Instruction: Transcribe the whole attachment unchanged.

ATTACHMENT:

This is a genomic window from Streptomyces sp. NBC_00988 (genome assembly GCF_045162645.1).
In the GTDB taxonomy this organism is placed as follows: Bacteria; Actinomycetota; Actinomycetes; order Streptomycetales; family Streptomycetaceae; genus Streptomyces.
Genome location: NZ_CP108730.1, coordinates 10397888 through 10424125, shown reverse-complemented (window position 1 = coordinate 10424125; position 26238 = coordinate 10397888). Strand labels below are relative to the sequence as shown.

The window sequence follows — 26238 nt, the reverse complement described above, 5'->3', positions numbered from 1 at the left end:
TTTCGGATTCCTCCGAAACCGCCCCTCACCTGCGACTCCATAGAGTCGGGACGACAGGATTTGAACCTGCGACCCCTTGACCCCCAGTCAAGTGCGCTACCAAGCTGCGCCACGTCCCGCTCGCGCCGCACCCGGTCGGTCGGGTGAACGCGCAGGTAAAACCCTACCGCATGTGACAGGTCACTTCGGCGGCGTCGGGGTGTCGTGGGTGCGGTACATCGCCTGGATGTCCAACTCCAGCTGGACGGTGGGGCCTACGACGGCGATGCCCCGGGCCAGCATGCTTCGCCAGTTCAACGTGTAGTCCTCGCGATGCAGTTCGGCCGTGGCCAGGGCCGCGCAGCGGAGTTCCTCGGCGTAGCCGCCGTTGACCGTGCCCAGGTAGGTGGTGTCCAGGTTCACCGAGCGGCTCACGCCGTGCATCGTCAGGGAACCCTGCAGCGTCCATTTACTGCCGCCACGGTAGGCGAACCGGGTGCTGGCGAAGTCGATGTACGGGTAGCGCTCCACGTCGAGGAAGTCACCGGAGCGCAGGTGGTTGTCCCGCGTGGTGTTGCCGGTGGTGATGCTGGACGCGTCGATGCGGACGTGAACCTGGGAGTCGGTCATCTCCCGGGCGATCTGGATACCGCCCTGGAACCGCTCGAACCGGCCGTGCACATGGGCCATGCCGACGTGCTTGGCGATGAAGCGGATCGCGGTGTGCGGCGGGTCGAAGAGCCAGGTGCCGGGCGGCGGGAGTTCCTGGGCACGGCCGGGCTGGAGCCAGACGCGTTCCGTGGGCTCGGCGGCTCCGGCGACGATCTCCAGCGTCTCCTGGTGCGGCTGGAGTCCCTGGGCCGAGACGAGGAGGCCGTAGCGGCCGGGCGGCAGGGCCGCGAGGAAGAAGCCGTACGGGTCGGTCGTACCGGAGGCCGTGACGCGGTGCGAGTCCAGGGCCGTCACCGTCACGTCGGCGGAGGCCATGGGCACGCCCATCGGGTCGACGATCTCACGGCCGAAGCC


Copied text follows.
This is a genomic window from Streptomyces sp. NBC_00988 (genome assembly GCF_045162645.1).
In the GTDB taxonomy this organism is placed as follows: Bacteria; Actinomycetota; Actinomycetes; order Streptomycetales; family Streptomycetaceae; genus Streptomyces.
Genome location: NZ_CP108730.1, coordinates 10397888 through 10424125, shown reverse-complemented (window position 1 = coordinate 10424125; position 26238 = coordinate 10397888). Strand labels below are relative to the sequence as shown.

The window sequence follows — 26238 nt, the reverse complement described above, 5'->3', positions numbered from 1 at the left end:
TTTCGGATTCCTCCGAAACCGCCCCTCACCTGCGACTCCATAGAGTCGGGACGACAGGATTTGAACCTGCGACCCCTTGACCCCCAGTCAAGTGCGCTACCAAGCTGCGCCACGTCCCGCTCGCGCCGCACCCGGTCGGTCGGGTGAACGCGCAGGTAAAACCCTACCGCATGTGACAGGTCACTTCGGCGGCGTCGGGGTGTCGTGGGTGCGGTACATCGCCTGGATGTCCAACTCCAGCTGGACGGTGGGGCCTACGACGGCGATGCCCCGGGCCAGCATGCTTCGCCAGTTCAACGTGTAGTCCTCGCGATGCAGTTCGGCCGTGGCCAGGGCCGCGCAGCGGAGTTCCTCGGCGTAGCCGCCGTTGACCGTGCCCAGGTAGGTGGTGTCCAGGTTCACCGAGCGGCTCACGCCGTGCATCGTCAGGGAACCCTGCAGCGTCCATTTACTGCCGCCACGGTAGGCGAACCGGGTGCTGGCGAAGTCGATGTACGGGTAGCGCTCCACGTCGAGGAAGTCACCGGAGCGCAGGTGGTTGTCCCGCGTGGTGTTGCCGGTGGTGATGCTGGACGCGTCGATGCGGACGTGAACCTGGGAGTCGGTCATCTCCCGGGCGATCTGGATACCGCCCTGGAACCGCTCGAACCGGCCGTGCACATGGGCCATGCCGACGTGCTTGGCGATGAAGCGGATCGCGGTGTGCGGCGGGTCGAAGAGCCAGGTGCCGGGCGGCGGGAGTTCCTGGGCACGGCCGGGCTGGAGCCAGACGCGTTCCGTGGGCTCGGCGGCTCCGGCGACGATCTCCAGCGTCTCCTGGTGCGGCTGGAGTCCCTGGGCCGAGACGAGGAGGCCGTAGCGGCCGGGCGGCAGGGCCGCGAGGAAGAAGCCGTACGGGTCGGTCGTACCGGAGGCCGTGACGCGGTGCGAGTCCAGGGCCGTCACCGTCACGTCGGCGGAGGCCATGGGCACGCCCATCGGGTCGACGATCTCACGGCCGAAGCC